By Abimbola Abatta
According to the United Nations Children’s Fund (UNICEF), millions of girls and boys worldwide face sexual abuse and exploitation every year. In May 2021, Nigeria’s Minister of Women Affairs, Senator Pauline Tallen, said 30 percent of women and girls between the ages of 15 and 49 experience different forms of sexual abuse. Religious institutions are not left out, as women and girls, even boys, fall prey to sexual abuse at the hands of fake religious leaders. Clamping down the activities of religious institutions where sexual abuse is perpetrated is the first step in the right direction. There is also the need for constant advocacy and education to curtail the spread of sexual abuse. There is also the need for constant advocacy and education to curtail the spread of sexual abuse.
Sexual abuse in religious establishments cuts across different religions. Following the numerous proofs of the prevalence of sexual abuse in Nigeria, it is high time Nigeria introduced measures to disrupt the abnormality of sexual abuse in religious institutions.
Apart from social stigma, fear of threats may compel victims of sexual abuse by religious leaders to wallow in silence. Research shows that abusers can brainwash their victims to see sexual interactions as an avenue to escape demonic possession.
Dismantling the deep-seated culture of silence might seem impossible, but concerted efforts geared towards putting an end to the menace of sexual abuse can yield positive results.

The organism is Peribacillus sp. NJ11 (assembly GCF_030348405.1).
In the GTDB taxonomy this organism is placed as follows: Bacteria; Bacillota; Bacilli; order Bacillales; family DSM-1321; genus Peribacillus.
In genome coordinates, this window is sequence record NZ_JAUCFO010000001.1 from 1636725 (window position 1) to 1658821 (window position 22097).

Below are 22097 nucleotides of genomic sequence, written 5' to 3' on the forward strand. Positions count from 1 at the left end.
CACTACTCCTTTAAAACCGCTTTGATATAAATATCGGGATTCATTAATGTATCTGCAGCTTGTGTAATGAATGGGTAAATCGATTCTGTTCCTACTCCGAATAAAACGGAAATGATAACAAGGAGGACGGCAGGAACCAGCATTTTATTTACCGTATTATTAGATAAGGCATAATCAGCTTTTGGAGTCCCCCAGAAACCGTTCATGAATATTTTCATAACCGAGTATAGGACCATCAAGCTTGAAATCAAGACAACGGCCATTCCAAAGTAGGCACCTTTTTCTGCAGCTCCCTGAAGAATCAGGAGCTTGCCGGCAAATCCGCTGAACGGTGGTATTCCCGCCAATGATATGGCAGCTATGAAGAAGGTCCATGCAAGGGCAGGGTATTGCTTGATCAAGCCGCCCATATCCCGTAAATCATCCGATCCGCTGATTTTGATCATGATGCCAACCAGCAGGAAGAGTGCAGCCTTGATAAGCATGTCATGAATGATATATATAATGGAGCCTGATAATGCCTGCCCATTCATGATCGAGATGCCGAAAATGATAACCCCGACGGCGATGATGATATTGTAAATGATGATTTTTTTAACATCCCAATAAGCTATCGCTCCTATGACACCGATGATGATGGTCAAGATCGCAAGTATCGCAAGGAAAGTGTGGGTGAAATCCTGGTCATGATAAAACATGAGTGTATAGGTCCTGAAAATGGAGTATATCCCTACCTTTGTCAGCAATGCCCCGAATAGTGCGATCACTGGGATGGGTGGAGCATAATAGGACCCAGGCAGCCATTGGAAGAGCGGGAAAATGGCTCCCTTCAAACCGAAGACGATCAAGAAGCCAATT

The government must enforce appropriate laws against offenders. As a matter of morality, new laws should be promulgated to introduce stringent fines and punishment for perpetrators of sexual violence in religious institutions. For instance, Section 360 of the Criminal Code states that any person found guilty of unlawful and indecent assault of a woman or girl is liable to imprisonment for two years. This punishment could be doubled for religious leaders who abuse their authority. Religious institutions where leaders are found guilty of sexual abuse should also be shut down.
Non-governmental organisations and human rights agencies need to intensify their campaigns against sexual abuse. Government agencies can collaborate with NGOs to initiate awareness programs for women, girls, and boys. Providing free and optimal legal support can also guarantee justice for victims. Religious leaders must be sensitised on the dangers of sexual abuse with emphasis on the legal and moral consequences.
Seminars could be organised in schools, worship centres, markets, and offices to educate participants. Radio and television programs can also be tailored to raise public awareness of the dangers of sexual-related offences. Most importantly, budgetary allocations at the Federal, State, and Local government levels must include intervention funds to provide medical and financial support to survivors of sexual abuse.
Media institutions must also embark on follow-up investigations of stories related to sexual abuse. It is not enough to report the incident from the start. News outlets must follow through with the reported cases until justice is served. Such movements will not only sensitise citizens on their fundamental human rights but will also encourage victims to speak out.
Solutions-focused initiatives established to monitor, investigate and report incidents of rape and sexual crimes to appropriate authorities should extend their services to rural areas. To drastically reduce the cases of sexual abuse in Nigeria, the National Human Rights Commission (NHRC), National Agency for the Prohibition of Trafficking in Persons (NAPTIP), Independent Corrupt Practices & Other Related Offences Commission (ICPC), Federal Ministry of Health, Federal Ministry of Women Affairs, security operatives, NGOs and other citizens must come together to build a formidable entity to tackle the menace.
Criminals, regardless of their positions in society, must be punished to serve as a deterrent for others. Policymakers should formulate policies regarding the abuse of authority among religious leaders.
Abimbola Abatta is a writing fellow at African Liberty.
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